Dusty Baker: "Some people didn't like the s*** I was doing from the time we started"

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Dusty Baker has the Reds in first place and headed to the playoffs for the first time since 1995, but the veteran manager seems fed up with fans and media members questioning his decisions.
Francisco Cordero has struggled of late, blowing a pair of saves while allowing six runs in his last four outings, and when asked yesterday about the possibility of Aroldis Chapman replacing Cordero as closer Baker responded:

There were some people who didn’t like the s*** I was doing from the time we started. They didn’t like my lineup. They didn’t like this. They didn’t like whatever the hell they didn’t like. I can’t worry about those people. Those people don’t manage this ball club. Those people don’t understand the psychological dynamics of your ball club. Let’s enjoy what we have instead of thinking about what we don’t have. How about that?

Mark Sheldon of MLB.com called it “a spirited defense” of Cordero, while John Fay of the Cincinnati Enquirer wrote that the question “set Baker off.” Whatever the case, I don’t necessarily blame Baker for lashing out a bit, because rightly or wrongly he’s received a ton of criticism in recent years and now he’s managing a playoff-bound team that has dramatically out-performed expectations.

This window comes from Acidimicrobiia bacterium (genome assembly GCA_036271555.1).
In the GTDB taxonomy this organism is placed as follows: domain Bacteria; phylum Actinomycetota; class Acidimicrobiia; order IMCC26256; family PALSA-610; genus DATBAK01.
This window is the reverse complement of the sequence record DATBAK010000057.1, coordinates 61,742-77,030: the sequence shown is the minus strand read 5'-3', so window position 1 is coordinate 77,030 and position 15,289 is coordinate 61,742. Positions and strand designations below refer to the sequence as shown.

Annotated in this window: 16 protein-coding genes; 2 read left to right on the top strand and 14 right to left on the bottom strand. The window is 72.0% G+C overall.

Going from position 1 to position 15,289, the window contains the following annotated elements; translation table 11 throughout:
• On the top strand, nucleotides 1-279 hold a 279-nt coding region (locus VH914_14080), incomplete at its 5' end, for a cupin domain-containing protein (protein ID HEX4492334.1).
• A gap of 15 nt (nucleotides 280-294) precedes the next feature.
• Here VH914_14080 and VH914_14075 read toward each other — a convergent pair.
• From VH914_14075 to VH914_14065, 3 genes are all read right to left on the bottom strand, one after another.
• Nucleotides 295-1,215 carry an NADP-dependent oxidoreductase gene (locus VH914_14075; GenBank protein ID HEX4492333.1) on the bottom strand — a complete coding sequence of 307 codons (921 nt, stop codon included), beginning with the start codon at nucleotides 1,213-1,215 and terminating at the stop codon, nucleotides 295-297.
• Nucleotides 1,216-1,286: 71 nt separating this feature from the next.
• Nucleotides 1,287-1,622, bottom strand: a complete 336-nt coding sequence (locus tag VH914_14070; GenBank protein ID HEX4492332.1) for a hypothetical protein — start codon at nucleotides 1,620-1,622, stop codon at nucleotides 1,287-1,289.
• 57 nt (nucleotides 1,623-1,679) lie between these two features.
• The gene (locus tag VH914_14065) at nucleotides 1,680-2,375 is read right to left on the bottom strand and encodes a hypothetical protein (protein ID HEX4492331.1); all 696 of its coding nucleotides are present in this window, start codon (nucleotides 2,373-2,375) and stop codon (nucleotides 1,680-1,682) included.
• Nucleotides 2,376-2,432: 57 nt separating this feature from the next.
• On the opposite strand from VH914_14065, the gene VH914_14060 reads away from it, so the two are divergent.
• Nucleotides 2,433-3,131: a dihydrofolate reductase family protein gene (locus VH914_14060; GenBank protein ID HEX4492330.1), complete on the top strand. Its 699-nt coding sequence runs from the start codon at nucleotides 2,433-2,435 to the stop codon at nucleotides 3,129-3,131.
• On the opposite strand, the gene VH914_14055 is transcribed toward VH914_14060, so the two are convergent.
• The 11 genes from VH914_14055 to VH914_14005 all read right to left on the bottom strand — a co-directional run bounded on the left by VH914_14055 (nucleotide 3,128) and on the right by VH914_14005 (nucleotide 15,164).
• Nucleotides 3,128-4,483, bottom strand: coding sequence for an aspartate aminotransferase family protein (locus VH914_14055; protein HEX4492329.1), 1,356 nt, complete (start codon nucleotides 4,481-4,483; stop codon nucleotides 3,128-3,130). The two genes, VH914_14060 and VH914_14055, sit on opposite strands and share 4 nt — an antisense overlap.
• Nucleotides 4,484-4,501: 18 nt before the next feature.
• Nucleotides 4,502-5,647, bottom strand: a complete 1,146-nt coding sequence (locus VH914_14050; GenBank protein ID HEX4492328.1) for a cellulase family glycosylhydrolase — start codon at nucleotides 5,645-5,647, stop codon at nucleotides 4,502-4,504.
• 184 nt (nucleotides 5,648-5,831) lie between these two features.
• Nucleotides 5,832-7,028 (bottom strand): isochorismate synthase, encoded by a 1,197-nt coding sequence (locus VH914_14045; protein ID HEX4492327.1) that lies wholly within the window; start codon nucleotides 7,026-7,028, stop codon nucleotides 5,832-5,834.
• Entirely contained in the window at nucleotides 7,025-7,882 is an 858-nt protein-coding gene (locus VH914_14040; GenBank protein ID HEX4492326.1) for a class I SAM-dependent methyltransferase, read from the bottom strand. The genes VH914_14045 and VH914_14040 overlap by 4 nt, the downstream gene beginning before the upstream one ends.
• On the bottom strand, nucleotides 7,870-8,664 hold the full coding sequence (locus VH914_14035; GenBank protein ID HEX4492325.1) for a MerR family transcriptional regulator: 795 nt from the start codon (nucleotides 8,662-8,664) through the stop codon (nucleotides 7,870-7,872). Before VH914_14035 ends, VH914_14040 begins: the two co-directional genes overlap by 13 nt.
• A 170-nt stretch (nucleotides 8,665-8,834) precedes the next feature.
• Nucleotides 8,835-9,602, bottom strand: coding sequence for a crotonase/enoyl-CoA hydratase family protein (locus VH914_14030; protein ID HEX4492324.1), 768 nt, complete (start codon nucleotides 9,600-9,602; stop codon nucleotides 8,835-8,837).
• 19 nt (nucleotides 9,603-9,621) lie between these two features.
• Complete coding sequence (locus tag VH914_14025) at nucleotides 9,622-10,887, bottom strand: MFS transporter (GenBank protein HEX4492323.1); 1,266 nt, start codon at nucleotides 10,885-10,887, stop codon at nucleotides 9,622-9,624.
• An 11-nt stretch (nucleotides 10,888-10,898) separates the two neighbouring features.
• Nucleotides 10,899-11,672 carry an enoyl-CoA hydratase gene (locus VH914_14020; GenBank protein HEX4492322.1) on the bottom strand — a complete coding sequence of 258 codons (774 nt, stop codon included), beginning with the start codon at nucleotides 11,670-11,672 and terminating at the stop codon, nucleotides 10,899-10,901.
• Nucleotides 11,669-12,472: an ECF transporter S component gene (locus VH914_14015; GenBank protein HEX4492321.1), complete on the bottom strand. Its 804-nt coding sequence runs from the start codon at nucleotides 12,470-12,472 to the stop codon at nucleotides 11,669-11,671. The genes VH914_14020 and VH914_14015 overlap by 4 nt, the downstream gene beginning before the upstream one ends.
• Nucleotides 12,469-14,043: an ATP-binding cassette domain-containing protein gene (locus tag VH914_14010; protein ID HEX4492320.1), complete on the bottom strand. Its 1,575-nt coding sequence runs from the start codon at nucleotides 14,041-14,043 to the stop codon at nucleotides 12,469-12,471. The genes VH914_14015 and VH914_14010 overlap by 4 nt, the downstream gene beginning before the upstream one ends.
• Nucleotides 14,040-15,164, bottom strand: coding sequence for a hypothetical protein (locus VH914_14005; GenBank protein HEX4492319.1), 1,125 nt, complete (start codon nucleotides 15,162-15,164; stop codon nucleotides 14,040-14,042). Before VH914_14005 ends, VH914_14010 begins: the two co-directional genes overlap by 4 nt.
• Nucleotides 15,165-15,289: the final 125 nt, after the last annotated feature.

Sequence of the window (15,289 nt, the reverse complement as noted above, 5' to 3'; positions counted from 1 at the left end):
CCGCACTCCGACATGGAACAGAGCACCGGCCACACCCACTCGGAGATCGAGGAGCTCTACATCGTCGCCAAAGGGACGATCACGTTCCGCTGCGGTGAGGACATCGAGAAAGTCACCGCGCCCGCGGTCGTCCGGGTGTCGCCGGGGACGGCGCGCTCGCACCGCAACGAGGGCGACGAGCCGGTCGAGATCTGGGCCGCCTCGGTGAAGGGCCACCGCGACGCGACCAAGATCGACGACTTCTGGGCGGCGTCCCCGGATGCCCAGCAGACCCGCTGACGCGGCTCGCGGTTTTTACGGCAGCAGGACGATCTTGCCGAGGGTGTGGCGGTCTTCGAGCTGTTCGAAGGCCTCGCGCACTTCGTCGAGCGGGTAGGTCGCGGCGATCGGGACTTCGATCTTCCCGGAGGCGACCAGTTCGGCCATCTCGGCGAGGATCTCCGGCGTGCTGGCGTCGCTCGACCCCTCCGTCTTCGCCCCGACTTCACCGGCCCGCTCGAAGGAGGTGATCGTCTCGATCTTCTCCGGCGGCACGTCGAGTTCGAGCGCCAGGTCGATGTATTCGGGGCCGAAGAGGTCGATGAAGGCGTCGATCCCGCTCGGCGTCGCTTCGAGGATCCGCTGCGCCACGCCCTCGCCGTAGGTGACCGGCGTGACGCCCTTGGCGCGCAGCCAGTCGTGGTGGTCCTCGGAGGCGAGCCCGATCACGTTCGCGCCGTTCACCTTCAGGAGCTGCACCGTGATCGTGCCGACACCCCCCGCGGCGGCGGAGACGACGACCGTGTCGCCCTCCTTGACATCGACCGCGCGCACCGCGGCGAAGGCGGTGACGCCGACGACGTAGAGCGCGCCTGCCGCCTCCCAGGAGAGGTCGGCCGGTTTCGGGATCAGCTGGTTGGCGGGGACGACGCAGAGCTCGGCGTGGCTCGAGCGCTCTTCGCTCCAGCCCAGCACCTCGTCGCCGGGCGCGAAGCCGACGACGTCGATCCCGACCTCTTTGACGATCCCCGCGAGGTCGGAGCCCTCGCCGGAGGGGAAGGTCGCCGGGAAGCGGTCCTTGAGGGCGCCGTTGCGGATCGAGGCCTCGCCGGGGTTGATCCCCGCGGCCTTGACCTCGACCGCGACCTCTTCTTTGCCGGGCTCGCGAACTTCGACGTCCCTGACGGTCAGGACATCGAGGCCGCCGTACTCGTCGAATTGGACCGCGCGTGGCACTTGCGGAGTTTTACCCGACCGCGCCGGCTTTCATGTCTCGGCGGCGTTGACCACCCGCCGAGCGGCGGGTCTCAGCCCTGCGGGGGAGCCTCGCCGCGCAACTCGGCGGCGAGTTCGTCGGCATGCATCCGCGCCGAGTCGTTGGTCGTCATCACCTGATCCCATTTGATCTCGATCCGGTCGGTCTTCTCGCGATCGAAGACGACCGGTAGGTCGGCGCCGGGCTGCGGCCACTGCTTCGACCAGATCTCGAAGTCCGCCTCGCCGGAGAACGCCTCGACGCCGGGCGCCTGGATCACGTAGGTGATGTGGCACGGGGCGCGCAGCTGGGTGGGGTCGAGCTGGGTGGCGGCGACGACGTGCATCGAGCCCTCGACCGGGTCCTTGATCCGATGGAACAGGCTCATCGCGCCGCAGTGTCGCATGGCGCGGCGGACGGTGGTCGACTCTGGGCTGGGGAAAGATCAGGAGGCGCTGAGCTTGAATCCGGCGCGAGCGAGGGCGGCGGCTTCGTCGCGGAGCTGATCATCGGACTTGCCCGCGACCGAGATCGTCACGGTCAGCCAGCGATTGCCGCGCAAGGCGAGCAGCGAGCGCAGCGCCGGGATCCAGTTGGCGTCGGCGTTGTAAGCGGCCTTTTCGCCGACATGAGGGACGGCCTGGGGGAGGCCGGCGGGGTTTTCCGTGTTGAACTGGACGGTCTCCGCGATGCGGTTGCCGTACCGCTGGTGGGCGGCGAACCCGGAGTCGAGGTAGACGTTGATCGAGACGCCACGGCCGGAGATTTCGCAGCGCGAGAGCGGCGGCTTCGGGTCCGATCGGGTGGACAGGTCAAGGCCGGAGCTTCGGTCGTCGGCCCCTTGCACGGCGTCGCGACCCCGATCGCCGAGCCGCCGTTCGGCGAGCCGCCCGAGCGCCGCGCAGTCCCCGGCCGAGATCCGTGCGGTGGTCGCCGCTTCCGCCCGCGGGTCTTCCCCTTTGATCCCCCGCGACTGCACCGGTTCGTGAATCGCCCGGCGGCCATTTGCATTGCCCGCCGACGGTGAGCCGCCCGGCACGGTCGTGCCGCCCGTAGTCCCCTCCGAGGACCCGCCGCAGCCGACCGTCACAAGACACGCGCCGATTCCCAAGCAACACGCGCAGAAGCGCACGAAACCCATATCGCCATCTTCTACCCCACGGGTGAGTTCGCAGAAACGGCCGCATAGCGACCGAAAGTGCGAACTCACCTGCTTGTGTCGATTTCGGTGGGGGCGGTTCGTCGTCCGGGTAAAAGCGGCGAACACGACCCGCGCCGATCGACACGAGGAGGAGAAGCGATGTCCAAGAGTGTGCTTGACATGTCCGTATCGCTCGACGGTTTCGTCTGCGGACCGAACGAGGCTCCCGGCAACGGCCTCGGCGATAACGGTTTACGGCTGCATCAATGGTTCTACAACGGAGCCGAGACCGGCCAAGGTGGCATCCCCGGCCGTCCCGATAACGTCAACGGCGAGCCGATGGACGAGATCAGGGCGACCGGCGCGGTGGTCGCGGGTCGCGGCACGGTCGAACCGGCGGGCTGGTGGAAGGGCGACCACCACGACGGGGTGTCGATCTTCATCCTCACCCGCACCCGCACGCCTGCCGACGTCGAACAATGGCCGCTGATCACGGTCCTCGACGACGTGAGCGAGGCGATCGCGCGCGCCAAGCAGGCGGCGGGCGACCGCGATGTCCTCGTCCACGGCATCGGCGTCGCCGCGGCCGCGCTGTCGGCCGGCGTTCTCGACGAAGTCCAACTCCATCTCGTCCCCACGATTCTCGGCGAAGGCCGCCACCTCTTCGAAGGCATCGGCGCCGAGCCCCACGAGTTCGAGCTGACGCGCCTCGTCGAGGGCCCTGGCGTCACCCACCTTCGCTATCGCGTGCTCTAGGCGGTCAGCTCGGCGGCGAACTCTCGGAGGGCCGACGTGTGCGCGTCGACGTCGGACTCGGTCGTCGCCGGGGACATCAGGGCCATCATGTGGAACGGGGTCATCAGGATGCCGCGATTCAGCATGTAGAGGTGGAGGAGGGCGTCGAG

With that said, there’s never really anything to gain by essentially calling a segment of the fan base stupid. If they’re as stupid as Baker thinks, it’s not like they’ll say, “You know, he makes an excellent point, let’s focus on being more reasonable and positive going forward.”

Kendrys Morales pitched a scoreless inning Sunday

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Nothing went right for the Blue Jays this weekend. The club was swept in a four-game series against the Athletics, including a 9-2 loss on Sunday. Not wanting to burn out his bullpen in a lopsided game — and perhaps thinking about the general entertainment value involved — Blue Jays manager John Gibbons decided to send designated hitter Kendrys Morales out to pitch the ninth inning. And in typical baseball fashion, he saw better results than some of the dudes who do this all the time.

Morales, who actually pitched in Cuba nearly 20 years ago, worked around a walk for a scoreless inning. He induced three fly outs and topped out at 87.4 mph on his fastball, per Brooks Baseball. He received a standing ovation on the way back to the dugout. Morales hasn’t been hearing that sort of thing for his contributions with the bat recently.

Morales, 34, is batting just .163/.248/.279 with three home runs through 32 games this season. There’s been some understandable clamoring for top prospect Vladmir Guerrero, Jr. to cut into his at-bats. For his part, Morales has been doing everything he can to break out of his slumber at the plate, including ditching the glasses he started wearing during spring training. Hey, whatever works. Morales also had two of Toronto’s four hits on Sunday.

On the heels of Morales’ first MLB appearance on the mound, it feels rather appropriate that the Blue Jays will get their first look at Angels sensation Shohei Ohtani — at least as a hitter — beginning on Tuesday.